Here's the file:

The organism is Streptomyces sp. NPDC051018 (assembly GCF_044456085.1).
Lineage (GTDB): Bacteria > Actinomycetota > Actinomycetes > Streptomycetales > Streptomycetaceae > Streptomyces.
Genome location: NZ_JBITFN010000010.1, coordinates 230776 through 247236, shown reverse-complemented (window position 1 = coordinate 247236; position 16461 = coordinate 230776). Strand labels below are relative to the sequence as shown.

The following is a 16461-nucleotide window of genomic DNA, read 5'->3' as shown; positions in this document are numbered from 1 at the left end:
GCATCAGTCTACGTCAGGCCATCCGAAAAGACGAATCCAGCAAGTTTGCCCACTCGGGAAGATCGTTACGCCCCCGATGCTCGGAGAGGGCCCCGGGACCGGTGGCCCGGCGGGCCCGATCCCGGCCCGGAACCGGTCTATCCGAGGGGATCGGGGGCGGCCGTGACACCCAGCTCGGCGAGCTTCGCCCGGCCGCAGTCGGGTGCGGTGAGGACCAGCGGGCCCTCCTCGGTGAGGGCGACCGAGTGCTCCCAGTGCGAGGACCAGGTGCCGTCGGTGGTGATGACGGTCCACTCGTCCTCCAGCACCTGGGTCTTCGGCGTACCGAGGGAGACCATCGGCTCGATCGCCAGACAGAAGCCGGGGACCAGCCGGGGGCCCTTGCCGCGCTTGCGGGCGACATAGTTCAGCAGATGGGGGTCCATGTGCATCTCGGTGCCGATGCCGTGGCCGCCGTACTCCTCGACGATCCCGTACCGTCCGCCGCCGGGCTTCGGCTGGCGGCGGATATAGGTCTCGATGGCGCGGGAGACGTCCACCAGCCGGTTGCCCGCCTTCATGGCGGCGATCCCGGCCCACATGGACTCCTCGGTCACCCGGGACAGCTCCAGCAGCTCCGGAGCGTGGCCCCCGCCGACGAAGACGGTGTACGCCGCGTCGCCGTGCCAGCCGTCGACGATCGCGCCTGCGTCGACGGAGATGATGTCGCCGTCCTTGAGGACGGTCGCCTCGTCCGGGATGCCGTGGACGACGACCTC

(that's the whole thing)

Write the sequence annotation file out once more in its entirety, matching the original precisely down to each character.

The organism is Streptomyces sp. NPDC051018 (assembly GCF_044456085.1).
Lineage (GTDB): Bacteria > Actinomycetota > Actinomycetes > Streptomycetales > Streptomycetaceae > Streptomyces.
Genome location: NZ_JBITFN010000010.1, coordinates 230776 through 247236, shown reverse-complemented (window position 1 = coordinate 247236; position 16461 = coordinate 230776). Strand labels below are relative to the sequence as shown.

The following is a 16461-nucleotide window of genomic DNA, read 5'->3' as shown; positions in this document are numbered from 1 at the left end:
GCATCAGTCTACGTCAGGCCATCCGAAAAGACGAATCCAGCAAGTTTGCCCACTCGGGAAGATCGTTACGCCCCCGATGCTCGGAGAGGGCCCCGGGACCGGTGGCCCGGCGGGCCCGATCCCGGCCCGGAACCGGTCTATCCGAGGGGATCGGGGGCGGCCGTGACACCCAGCTCGGCGAGCTTCGCCCGGCCGCAGTCGGGTGCGGTGAGGACCAGCGGGCCCTCCTCGGTGAGGGCGACCGAGTGCTCCCAGTGCGAGGACCAGGTGCCGTCGGTGGTGATGACGGTCCACTCGTCCTCCAGCACCTGGGTCTTCGGCGTACCGAGGGAGACCATCGGCTCGATCGCCAGACAGAAGCCGGGGACCAGCCGGGGGCCCTTGCCGCGCTTGCGGGCGACATAGTTCAGCAGATGGGGGTCCATGTGCATCTCGGTGCCGATGCCGTGGCCGCCGTACTCCTCGACGATCCCGTACCGTCCGCCGCCGGGCTTCGGCTGGCGGCGGATATAGGTCTCGATGGCGCGGGAGACGTCCACCAGCCGGTTGCCCGCCTTCATGGCGGCGATCCCGGCCCACATGGACTCCTCGGTCACCCGGGACAGCTCCAGCAGCTCCGGAGCGTGGCCCCCGCCGACGAAGACGGTGTACGCCGCGTCGCCGTGCCAGCCGTCGACGATCGCGCCTGCGTCGACGGAGATGATGTCGCCGTCCTTGAGGACGGTCGCCTCGTCCGGGATGCCGTGGACGACGACCTC